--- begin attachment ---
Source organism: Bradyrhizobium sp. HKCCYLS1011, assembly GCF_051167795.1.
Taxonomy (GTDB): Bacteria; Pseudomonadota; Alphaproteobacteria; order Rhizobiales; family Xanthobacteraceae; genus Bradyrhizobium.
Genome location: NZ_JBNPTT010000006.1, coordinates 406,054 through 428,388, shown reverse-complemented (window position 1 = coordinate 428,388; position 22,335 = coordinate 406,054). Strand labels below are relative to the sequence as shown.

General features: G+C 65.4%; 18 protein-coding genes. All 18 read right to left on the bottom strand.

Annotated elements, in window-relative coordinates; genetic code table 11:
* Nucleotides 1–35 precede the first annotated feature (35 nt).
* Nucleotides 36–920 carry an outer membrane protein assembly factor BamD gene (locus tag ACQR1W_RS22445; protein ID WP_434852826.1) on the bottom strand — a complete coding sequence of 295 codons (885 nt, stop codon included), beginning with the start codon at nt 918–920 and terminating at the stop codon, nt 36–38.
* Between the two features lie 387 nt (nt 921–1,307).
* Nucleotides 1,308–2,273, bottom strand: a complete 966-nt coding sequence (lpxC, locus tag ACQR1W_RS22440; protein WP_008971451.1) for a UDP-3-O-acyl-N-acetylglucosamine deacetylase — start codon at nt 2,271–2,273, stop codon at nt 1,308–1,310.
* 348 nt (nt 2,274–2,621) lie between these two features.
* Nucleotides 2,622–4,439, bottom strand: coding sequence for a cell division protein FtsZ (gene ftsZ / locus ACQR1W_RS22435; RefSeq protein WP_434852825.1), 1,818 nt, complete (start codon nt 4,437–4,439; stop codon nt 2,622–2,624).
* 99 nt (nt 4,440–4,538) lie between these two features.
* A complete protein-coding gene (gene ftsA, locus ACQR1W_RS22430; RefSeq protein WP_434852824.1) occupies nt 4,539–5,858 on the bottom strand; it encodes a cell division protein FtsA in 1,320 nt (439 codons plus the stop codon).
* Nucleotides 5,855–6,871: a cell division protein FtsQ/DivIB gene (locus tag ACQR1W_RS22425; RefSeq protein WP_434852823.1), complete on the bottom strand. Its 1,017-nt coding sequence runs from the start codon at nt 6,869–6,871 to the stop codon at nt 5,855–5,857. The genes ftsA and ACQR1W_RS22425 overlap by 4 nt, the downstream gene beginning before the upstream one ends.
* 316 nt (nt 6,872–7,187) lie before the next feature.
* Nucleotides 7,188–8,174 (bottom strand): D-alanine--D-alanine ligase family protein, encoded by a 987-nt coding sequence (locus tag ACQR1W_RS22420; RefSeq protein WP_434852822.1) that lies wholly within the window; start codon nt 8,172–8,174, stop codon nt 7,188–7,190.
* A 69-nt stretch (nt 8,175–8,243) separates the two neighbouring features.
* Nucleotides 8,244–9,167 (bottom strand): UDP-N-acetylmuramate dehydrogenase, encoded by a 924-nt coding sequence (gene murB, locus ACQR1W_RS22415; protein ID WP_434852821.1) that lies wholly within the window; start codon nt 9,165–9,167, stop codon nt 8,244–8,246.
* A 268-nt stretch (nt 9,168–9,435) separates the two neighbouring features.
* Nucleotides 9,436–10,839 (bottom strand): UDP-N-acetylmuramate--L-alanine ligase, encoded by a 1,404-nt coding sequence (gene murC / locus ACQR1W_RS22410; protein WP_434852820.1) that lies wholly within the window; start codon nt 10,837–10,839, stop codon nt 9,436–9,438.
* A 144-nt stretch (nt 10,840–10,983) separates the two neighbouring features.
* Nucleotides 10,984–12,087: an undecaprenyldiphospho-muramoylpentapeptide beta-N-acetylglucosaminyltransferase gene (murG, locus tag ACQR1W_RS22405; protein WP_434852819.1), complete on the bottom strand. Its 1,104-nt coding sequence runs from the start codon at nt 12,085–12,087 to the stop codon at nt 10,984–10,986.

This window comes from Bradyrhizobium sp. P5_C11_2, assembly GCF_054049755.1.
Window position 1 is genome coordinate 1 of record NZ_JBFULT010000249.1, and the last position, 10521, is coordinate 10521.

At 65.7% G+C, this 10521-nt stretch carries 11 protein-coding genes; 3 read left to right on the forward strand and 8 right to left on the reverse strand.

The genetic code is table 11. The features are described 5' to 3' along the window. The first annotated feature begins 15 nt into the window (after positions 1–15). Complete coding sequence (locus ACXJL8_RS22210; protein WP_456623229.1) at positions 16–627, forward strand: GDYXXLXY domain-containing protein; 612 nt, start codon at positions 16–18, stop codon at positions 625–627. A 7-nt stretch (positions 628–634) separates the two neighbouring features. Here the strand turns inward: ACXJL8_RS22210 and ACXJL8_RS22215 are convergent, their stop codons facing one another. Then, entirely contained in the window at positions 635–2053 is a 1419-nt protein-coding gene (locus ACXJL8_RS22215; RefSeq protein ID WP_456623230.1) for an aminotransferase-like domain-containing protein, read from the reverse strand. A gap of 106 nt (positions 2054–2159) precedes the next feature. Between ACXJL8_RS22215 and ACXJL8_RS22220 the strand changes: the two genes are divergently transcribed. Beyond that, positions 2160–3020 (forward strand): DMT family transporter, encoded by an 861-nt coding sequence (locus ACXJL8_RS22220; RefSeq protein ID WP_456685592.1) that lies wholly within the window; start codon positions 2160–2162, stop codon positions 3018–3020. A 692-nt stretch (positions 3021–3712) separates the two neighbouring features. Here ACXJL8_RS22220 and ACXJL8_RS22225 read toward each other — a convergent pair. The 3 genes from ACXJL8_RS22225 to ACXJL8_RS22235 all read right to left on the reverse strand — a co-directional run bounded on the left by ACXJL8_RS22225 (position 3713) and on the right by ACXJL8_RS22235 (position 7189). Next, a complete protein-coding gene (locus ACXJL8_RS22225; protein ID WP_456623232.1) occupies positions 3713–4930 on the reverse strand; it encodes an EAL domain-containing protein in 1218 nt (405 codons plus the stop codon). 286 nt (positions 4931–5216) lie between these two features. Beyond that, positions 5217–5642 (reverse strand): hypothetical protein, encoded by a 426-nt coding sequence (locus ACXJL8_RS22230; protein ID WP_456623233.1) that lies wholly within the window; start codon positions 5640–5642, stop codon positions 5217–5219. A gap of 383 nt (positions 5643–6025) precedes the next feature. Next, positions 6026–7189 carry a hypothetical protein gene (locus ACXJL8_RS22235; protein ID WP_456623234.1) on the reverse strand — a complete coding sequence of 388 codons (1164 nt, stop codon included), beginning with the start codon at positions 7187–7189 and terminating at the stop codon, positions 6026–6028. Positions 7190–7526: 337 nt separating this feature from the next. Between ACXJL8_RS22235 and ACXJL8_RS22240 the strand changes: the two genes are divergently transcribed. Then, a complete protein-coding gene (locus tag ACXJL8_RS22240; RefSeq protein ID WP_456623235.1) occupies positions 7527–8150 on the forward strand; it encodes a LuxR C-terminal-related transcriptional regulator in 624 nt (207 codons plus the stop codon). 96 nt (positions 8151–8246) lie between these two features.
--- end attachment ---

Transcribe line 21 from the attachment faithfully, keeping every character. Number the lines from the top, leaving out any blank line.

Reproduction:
* A 144-nt stretch (nt 10,840–10,983) separates the two neighbouring features.